A short circuit in an electrical outlet occurs if the bare metal of a hot wire touches the bare metal of the neutral or the ground wire. While referred to as a short in an outlet, it often occurs in the wires behind the circuit.
Short circuits are low-resistance connections in a circuit. Normally, the electricity has a resistance load, such as a light bulb or motor to slow the flow of energy. Without the load, electricity flows rapidly, creating enough heat to ignite nearby combustible materials.
A warm outlet cover is a sign of a potential short. Noises, such as buzzing sounds or pops, indicate a problem. Due to the energy draw of the short, lights on the same circuit flicker or dim. As the plastic insulation warms or nearby materials start to char from the heat, occupants may note a burning smell. Circuit breakers protect the home from danger by turning off the power to the outlet.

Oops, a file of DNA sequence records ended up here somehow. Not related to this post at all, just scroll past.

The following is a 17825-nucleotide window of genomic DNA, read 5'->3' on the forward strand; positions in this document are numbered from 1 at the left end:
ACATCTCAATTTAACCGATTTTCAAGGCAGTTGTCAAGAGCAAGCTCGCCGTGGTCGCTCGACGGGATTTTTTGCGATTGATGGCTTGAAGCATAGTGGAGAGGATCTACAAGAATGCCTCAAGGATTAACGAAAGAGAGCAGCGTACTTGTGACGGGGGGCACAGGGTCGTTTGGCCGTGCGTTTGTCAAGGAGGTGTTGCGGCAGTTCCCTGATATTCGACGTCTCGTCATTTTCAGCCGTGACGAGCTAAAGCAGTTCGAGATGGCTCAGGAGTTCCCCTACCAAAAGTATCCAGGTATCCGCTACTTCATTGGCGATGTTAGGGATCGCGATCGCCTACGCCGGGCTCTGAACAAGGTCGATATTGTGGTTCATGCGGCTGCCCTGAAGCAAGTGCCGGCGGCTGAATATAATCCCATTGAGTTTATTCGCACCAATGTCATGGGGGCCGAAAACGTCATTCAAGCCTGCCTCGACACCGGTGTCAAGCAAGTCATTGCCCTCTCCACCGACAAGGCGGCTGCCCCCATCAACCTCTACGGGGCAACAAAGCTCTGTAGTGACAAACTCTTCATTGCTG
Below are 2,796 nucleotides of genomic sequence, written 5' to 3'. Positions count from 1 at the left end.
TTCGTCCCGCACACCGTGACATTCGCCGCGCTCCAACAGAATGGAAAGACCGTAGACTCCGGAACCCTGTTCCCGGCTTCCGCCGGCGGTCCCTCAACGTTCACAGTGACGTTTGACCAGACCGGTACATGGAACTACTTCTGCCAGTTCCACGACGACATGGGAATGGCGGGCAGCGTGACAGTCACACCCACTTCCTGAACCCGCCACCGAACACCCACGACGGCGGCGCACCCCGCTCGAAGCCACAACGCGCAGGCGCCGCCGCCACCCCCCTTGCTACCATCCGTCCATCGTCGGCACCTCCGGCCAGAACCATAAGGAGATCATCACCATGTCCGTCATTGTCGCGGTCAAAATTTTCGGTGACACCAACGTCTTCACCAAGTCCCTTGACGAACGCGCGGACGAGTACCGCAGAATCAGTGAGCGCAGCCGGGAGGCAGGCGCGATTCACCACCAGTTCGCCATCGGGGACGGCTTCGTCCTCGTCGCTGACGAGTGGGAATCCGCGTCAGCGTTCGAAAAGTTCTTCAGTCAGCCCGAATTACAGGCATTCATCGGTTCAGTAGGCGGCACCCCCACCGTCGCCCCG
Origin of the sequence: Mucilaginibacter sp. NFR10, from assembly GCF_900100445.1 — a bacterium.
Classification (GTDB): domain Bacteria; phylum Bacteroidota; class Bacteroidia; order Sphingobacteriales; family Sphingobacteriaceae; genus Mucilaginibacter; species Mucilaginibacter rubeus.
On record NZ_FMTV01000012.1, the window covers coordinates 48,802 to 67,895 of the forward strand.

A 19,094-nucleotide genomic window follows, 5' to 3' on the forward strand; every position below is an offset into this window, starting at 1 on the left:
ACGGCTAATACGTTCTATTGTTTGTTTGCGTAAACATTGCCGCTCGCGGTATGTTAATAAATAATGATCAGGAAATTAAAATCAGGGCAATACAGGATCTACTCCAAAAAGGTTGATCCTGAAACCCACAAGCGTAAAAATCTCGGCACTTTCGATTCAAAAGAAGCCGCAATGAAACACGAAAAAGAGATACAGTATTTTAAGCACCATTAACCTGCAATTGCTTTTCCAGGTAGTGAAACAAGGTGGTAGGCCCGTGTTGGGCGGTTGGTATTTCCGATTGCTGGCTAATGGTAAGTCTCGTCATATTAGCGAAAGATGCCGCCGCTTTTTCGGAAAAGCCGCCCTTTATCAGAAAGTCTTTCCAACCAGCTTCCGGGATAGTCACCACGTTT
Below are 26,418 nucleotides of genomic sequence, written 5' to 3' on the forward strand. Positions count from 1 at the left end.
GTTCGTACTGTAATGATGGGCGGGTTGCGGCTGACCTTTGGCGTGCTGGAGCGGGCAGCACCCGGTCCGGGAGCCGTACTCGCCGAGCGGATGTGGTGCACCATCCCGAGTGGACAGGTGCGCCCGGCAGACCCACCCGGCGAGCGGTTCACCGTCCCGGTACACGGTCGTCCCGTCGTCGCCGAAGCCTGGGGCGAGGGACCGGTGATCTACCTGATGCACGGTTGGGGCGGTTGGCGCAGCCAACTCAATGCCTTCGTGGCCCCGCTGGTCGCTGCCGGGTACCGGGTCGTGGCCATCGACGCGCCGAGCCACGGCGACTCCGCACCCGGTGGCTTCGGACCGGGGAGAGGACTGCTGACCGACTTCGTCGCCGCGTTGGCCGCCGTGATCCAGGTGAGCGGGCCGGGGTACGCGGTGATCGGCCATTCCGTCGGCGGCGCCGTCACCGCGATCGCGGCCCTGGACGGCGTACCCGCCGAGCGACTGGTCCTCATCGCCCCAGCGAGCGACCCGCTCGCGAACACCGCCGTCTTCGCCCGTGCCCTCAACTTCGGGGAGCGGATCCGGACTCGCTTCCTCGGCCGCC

According to FEMA, the annual average cost of electrical fires is $1.1 billion. Each year, more than 25,000 house fires occur due to an electrical source, leading to 280 deaths and over 1,100 injuries. Of these electrical fires, 39 percent involve electrical outlets, switches and wiring. A short circuit in an electrical outlet requires immediate attention.